Where Auburn Comes Together!
Young Adult (YA) literature tends to follow some fairly cyclical patterns. If a book is successful, you can bank on seeing similar volumes published for a while afterwards. For a while now, dystopian series featuring teen female main characters have been big. The Hunger Games trilogy by Suzanne Collins is probably the biggest success story so far, but based on readership and the upcoming movie, it appears that at least a few important people feel that Veronica Roth’s Divergent series has the goods to be another success.
The first book in the series is Divergent. Beatrice Prior lives in a society (in what once was Chicago) in which people are raised in factions – Amity, Candor, Dauntless, Erudite, and Abnegation – Beatrice’s family’s faction. Each raises their members based on one overriding ideal. In Abnegation, that ideal is selflessness – helping others at all times. It doesn’t take long to see that Beatrice, at 16 years old, isn’t quite sure about fitting into her faction.
Fortunately for her, the time is quickly approaching for her to choose the faction she will train and work in for the rest of her life. However, the society’s motto is “faction before blood” – if Beatrice decides to join a faction other than Abnegation, she will basically be leaving her family behind.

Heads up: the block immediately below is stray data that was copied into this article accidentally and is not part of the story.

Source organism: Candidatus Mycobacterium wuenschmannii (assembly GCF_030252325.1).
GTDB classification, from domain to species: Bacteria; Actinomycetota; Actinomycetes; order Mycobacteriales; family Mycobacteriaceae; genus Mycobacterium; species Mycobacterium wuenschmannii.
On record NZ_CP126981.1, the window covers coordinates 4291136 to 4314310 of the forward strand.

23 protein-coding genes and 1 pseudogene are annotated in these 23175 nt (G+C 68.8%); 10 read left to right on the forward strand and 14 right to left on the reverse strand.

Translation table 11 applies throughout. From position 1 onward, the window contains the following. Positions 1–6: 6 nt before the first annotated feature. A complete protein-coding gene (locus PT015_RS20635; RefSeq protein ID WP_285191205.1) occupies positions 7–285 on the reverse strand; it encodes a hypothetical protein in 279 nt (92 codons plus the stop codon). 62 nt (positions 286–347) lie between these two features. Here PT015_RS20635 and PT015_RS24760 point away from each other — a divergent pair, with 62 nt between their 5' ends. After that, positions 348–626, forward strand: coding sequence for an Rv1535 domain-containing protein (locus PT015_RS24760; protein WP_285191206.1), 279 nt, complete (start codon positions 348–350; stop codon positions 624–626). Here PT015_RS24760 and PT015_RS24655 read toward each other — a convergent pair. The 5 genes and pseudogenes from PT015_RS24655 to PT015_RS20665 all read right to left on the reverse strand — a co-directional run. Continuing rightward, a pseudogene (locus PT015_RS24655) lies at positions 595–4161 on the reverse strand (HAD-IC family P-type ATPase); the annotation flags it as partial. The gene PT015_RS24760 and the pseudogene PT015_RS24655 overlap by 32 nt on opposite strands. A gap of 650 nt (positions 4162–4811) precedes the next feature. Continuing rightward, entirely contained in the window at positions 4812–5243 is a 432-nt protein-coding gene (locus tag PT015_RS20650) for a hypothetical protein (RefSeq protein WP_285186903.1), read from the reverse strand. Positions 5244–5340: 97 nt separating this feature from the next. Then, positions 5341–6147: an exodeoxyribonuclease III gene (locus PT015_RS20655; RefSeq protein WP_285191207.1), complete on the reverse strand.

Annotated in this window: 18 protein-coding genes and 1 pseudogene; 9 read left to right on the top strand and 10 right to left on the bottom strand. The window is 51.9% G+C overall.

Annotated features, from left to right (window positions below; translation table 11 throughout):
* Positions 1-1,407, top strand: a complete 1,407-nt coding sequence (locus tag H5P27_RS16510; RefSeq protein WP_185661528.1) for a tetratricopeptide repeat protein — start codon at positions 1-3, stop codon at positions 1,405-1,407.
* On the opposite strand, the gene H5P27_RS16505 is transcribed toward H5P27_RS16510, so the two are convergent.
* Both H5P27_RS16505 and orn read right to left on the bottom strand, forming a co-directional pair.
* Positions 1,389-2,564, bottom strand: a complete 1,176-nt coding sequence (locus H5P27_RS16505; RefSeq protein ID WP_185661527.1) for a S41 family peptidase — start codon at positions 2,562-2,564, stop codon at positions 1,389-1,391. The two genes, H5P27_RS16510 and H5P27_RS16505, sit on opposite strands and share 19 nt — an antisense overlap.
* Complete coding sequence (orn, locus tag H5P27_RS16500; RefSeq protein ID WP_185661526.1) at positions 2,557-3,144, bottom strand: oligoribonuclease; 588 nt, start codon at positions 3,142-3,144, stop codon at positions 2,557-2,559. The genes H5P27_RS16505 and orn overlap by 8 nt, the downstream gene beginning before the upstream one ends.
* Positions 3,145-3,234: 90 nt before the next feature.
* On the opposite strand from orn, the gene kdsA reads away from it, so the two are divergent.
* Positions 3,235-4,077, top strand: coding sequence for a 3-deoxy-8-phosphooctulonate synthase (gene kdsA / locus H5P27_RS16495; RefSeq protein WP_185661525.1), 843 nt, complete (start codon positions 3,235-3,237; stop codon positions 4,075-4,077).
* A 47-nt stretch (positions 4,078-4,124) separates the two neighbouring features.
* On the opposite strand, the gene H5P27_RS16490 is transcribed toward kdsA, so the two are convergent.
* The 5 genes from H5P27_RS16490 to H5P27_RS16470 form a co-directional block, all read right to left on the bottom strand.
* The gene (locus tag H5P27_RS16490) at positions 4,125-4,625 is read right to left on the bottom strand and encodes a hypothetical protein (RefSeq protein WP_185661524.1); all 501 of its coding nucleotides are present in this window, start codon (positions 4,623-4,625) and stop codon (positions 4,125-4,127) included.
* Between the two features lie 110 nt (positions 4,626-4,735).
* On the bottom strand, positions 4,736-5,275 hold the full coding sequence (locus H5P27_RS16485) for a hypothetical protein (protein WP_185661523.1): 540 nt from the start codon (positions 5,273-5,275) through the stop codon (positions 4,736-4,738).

The story follows Beatrice through the testing and choosing process, but the book quickly becomes more about the result of choices she makes, and how the choices others in her society have made affect her. The main character is interesting and sympathetic, and the book does well to avoid making her into a superhero. The path Beatrice takes certainly holds the attention of the reader, and the book sprinkles in a healthy dose of action to keep things moving – the final section, in particular, was quite the page-turner.
There are some faults, however. The reason for the book’s title becomes apparent rather early, yet little attention is given to it throughout the middle portion. As a result, a lot of the plot feels like setup – like something bigger is coming – but it doesn’t fully happen in this book. I suspect the sequels probably benefit a great deal from all the exposition in Divergent.
The other trouble I had with this book was in the secondary characters. In her quests, Beatrice makes friends and enemies, but it doesn’t always feel like those relationships are explained, and as a result, it took a little longer than I expected to remember just who everyone was.
All that said, I think this was a promising start to series. The society Roth creates is sufficiently different from the society of The Hunger Games or Uglies or The Maze Runner that it doesn’t feel like a rip-off. And the end of the book definitely had me hooked and interested for what happens next. I hope, as I continue the series, to see more of the panache of the last 100 pages of Divergent present in the sequels.